A journey which has taken in South Africa, New Zealand and university in the United States stops off at Wimbledon on Saturday when Cameron Norrie faces eight-time champion Roger Federer for a place in the last 16.
Norrie is third on the ATP Tour list for most match wins this year with 31, reaching three ATP finals along the way, the latest at Queen’s a fortnight ago.
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He is blessed with a dogged fighting spirit as opposed to possessing an array of spectacular shots.
No more so than when on his debut for Britain in the Davis Cup in 2018 he came from two sets down on clay to beat the then world number 23 Roberto Bautista Agut.
Britain’s 1977 Australian Open finalist John Lloyd described the performance as “staggering.”
“To go against world-class players, with no experience, and to embrace this occasion like he has is quite extraordinary,” Lloyd told the BBC.
Three years on and the 25-year-old, along with two-time Wimbledon champion Andy Murray and Dan Evans, has reached the last 32 at the All England Club.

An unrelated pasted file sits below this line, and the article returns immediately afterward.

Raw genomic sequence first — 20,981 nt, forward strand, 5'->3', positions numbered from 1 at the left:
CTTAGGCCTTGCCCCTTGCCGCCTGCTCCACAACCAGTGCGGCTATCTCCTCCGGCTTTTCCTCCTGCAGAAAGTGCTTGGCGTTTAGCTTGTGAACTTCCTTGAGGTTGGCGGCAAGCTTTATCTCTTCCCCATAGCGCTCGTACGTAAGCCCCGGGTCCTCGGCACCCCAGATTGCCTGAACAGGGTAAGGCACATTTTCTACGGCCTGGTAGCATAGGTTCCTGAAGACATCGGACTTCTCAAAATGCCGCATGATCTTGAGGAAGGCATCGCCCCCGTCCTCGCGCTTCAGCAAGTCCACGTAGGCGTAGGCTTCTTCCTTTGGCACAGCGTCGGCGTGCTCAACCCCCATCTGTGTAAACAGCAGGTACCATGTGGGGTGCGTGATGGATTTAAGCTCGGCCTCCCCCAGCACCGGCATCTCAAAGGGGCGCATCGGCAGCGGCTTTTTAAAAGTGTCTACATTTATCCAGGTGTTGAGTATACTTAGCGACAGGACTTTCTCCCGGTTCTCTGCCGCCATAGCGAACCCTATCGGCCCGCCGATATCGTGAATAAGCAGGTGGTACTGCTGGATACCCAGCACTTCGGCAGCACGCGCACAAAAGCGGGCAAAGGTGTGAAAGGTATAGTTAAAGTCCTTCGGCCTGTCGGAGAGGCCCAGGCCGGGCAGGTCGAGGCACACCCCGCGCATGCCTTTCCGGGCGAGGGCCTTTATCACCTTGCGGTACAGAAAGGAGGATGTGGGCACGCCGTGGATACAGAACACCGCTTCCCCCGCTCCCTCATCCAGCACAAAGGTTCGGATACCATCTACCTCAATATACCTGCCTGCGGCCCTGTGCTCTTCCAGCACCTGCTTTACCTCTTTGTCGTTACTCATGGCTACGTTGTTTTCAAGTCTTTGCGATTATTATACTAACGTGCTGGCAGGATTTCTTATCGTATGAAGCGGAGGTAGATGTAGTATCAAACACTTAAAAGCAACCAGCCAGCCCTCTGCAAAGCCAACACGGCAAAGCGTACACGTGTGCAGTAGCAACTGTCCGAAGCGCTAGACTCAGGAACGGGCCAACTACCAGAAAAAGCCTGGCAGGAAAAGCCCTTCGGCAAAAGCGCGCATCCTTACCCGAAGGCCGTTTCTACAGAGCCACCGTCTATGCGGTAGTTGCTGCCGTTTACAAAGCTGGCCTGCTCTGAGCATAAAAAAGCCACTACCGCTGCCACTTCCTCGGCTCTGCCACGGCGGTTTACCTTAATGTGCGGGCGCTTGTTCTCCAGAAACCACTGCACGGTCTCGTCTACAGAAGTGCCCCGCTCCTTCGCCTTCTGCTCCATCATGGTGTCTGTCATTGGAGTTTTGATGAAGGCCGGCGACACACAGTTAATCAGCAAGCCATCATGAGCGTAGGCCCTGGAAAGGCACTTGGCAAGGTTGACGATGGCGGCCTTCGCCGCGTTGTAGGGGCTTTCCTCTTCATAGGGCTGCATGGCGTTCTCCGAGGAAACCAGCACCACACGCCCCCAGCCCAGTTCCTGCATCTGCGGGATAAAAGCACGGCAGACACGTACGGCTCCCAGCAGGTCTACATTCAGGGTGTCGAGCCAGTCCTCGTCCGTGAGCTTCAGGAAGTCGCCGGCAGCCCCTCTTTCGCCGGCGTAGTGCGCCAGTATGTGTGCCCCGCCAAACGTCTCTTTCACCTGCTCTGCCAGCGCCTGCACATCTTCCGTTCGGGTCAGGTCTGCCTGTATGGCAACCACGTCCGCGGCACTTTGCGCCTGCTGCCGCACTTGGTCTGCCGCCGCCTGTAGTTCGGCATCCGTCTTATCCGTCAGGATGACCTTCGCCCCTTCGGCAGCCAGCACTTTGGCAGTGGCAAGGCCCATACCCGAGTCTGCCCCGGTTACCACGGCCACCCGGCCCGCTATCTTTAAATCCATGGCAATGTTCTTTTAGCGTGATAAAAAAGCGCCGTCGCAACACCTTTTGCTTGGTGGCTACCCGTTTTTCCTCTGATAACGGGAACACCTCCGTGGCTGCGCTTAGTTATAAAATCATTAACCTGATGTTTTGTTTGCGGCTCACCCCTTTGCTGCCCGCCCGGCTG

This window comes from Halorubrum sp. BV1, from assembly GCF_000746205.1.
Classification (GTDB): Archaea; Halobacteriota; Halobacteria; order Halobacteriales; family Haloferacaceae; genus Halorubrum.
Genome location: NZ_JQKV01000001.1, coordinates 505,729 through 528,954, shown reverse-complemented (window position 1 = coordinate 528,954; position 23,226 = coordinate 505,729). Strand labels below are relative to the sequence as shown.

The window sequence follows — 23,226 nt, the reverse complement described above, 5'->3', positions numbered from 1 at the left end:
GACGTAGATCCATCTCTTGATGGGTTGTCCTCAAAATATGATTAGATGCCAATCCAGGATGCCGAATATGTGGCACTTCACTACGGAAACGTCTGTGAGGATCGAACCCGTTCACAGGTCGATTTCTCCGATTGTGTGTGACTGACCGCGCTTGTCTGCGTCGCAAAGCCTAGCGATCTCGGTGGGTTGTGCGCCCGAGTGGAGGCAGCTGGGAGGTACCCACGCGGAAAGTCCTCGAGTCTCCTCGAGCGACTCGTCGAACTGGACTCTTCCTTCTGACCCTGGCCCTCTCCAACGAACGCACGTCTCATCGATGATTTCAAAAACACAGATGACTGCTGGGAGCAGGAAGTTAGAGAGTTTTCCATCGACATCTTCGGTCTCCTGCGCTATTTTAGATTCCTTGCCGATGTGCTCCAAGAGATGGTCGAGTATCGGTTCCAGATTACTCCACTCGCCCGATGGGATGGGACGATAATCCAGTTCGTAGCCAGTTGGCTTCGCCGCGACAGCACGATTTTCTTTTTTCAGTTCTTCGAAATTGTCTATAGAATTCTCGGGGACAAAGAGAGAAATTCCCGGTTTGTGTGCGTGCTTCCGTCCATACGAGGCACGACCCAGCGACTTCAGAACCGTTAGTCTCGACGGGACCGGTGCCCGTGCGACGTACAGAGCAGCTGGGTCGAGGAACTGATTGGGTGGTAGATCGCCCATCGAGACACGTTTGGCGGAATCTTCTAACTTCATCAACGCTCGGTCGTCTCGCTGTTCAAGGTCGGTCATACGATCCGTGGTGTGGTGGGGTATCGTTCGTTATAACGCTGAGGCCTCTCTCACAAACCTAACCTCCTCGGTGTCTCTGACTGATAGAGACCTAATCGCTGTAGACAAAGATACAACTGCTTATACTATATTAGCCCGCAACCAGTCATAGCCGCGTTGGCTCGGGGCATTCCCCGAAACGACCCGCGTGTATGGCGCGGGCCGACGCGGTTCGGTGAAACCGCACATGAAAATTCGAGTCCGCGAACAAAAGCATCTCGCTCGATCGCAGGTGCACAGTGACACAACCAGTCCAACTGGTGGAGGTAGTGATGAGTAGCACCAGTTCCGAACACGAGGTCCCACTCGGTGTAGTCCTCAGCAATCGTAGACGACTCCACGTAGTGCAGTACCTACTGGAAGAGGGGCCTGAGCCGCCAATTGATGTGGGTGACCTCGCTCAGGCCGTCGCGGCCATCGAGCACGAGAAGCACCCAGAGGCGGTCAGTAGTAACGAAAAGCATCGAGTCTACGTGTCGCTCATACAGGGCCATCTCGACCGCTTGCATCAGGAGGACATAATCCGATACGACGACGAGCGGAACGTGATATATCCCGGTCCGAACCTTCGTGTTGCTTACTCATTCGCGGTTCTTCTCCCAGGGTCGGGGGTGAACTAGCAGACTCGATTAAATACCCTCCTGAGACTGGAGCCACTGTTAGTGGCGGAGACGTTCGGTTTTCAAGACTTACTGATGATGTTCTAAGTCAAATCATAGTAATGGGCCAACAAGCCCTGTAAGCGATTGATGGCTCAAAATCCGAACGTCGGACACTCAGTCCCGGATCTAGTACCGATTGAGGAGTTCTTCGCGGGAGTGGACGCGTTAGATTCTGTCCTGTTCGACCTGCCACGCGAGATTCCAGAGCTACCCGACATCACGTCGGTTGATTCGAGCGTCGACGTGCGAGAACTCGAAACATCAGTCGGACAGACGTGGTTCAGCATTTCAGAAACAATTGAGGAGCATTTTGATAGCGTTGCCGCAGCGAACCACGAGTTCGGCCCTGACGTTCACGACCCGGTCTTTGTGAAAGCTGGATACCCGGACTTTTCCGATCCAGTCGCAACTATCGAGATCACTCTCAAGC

It is the first time since 1999 – Tim Henman, Greg Rusedski and Danny Sapsford – that three British males have got this far.
Norrie was born in South Africa to a Welsh mother (Helen) and a Scottish father (David), who met at a micro-biologists conference in Johannesburg.
“I’m 100 per cent British,” he told The Times in 2017.
Indeed, he says his father has not lost “his filthy Scottish accent” despite over 40 years of living abroad first in South Africa and then in New Zealand where Norrie was brought up from the age of three.